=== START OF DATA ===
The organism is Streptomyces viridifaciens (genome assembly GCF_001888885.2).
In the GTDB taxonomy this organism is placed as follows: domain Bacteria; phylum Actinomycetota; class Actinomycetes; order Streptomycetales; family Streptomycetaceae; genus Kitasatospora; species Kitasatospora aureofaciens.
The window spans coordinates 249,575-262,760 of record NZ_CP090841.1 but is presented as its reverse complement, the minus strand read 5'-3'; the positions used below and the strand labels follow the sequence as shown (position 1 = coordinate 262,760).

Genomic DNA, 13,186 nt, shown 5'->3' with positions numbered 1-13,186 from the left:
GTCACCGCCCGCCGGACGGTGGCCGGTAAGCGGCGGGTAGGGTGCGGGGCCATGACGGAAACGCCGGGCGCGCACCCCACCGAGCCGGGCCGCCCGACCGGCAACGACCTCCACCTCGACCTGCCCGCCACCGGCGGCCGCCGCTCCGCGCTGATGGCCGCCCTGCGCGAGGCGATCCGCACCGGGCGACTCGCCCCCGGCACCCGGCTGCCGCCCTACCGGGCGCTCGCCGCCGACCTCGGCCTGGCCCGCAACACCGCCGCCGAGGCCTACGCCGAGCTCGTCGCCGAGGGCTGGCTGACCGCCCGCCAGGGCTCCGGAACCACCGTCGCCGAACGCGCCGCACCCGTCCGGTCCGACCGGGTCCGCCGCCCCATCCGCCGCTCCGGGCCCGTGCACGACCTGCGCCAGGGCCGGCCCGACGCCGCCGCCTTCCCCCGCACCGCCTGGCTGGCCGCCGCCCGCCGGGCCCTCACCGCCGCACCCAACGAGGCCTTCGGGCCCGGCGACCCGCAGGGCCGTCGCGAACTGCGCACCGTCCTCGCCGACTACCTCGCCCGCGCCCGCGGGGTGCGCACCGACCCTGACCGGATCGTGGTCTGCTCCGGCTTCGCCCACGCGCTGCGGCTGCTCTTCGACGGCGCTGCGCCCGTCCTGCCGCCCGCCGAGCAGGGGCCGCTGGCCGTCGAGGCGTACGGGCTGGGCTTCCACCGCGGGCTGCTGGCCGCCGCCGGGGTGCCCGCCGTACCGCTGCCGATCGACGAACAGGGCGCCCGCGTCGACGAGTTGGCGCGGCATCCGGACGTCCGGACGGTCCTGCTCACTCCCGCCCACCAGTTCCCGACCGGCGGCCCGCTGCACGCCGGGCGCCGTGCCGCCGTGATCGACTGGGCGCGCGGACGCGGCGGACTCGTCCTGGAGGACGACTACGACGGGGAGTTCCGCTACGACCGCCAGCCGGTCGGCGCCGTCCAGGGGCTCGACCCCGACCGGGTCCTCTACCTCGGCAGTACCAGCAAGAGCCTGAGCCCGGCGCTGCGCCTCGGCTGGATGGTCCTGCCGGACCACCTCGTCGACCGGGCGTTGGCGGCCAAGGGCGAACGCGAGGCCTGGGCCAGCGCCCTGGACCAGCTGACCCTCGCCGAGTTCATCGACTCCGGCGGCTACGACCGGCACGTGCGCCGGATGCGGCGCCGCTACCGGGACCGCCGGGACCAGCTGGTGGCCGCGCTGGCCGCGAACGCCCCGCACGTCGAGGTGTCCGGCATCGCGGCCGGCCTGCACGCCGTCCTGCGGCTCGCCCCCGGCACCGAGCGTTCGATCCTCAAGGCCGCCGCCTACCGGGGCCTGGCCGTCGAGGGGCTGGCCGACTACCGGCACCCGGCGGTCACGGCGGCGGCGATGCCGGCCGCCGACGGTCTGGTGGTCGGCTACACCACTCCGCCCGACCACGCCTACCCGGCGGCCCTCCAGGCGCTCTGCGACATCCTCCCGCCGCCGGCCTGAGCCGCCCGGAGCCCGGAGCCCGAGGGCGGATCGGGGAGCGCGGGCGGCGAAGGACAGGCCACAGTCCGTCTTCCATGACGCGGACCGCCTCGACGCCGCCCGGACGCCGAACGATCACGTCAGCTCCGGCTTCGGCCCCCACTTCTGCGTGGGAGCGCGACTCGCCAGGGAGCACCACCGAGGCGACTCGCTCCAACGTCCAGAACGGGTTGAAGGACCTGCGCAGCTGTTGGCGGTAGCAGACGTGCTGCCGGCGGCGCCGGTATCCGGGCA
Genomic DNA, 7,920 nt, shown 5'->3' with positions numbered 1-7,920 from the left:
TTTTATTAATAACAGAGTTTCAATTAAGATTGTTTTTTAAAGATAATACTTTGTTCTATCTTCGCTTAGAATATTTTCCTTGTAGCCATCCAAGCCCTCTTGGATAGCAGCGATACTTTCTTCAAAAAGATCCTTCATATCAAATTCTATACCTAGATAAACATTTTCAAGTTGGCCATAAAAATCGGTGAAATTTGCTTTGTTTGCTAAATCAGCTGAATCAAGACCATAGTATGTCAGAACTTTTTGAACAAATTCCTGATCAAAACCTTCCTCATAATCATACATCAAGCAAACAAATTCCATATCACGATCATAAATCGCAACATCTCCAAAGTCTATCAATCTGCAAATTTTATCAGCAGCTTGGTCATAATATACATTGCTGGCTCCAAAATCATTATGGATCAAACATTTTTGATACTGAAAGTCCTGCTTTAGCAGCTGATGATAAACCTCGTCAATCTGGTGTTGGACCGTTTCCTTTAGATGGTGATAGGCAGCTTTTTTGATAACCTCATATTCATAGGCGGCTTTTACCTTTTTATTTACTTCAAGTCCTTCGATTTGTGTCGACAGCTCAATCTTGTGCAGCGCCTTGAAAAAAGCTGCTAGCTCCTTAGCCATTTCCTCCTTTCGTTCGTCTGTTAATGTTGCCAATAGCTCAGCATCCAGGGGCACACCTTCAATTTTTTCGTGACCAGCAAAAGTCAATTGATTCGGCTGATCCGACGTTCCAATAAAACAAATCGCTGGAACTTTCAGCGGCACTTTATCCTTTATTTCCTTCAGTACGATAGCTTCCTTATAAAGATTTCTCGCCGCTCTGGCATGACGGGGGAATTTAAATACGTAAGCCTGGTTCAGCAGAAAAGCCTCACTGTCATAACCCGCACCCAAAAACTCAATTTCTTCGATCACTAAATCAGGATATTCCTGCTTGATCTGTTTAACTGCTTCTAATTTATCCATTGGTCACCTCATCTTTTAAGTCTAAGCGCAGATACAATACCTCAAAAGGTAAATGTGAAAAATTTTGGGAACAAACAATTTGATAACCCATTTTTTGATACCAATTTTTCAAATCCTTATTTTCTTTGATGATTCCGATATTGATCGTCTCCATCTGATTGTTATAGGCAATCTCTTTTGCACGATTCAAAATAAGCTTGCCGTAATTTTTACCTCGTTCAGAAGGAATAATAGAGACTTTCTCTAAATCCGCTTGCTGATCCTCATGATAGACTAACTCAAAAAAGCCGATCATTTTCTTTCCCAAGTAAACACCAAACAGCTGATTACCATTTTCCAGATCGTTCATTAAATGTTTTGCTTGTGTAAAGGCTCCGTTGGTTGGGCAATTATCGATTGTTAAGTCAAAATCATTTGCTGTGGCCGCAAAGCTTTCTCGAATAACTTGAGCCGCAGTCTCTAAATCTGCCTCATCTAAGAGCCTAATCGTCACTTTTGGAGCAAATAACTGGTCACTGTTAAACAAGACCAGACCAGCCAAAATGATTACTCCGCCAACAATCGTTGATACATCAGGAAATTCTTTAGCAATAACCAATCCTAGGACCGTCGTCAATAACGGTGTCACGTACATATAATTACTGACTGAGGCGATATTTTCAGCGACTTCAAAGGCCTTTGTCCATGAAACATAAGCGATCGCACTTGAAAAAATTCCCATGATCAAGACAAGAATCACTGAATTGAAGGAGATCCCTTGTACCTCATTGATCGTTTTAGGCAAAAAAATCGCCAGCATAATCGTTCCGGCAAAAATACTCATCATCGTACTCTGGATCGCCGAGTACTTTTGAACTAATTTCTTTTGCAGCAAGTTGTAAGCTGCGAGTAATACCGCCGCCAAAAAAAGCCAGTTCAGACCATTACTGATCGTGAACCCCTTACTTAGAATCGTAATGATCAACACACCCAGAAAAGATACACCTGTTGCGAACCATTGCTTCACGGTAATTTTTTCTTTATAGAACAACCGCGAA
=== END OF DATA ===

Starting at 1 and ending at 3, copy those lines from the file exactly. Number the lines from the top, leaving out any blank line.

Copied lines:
The organism is Streptomyces viridifaciens (genome assembly GCF_001888885.2).
In the GTDB taxonomy this organism is placed as follows: domain Bacteria; phylum Actinomycetota; class Actinomycetes; order Streptomycetales; family Streptomycetaceae; genus Kitasatospora; species Kitasatospora aureofaciens.
The window spans coordinates 249,575-262,760 of record NZ_CP090841.1 but is presented as its reverse complement, the minus strand read 5'-3'; the positions used below and the strand labels follow the sequence as shown (position 1 = coordinate 262,760).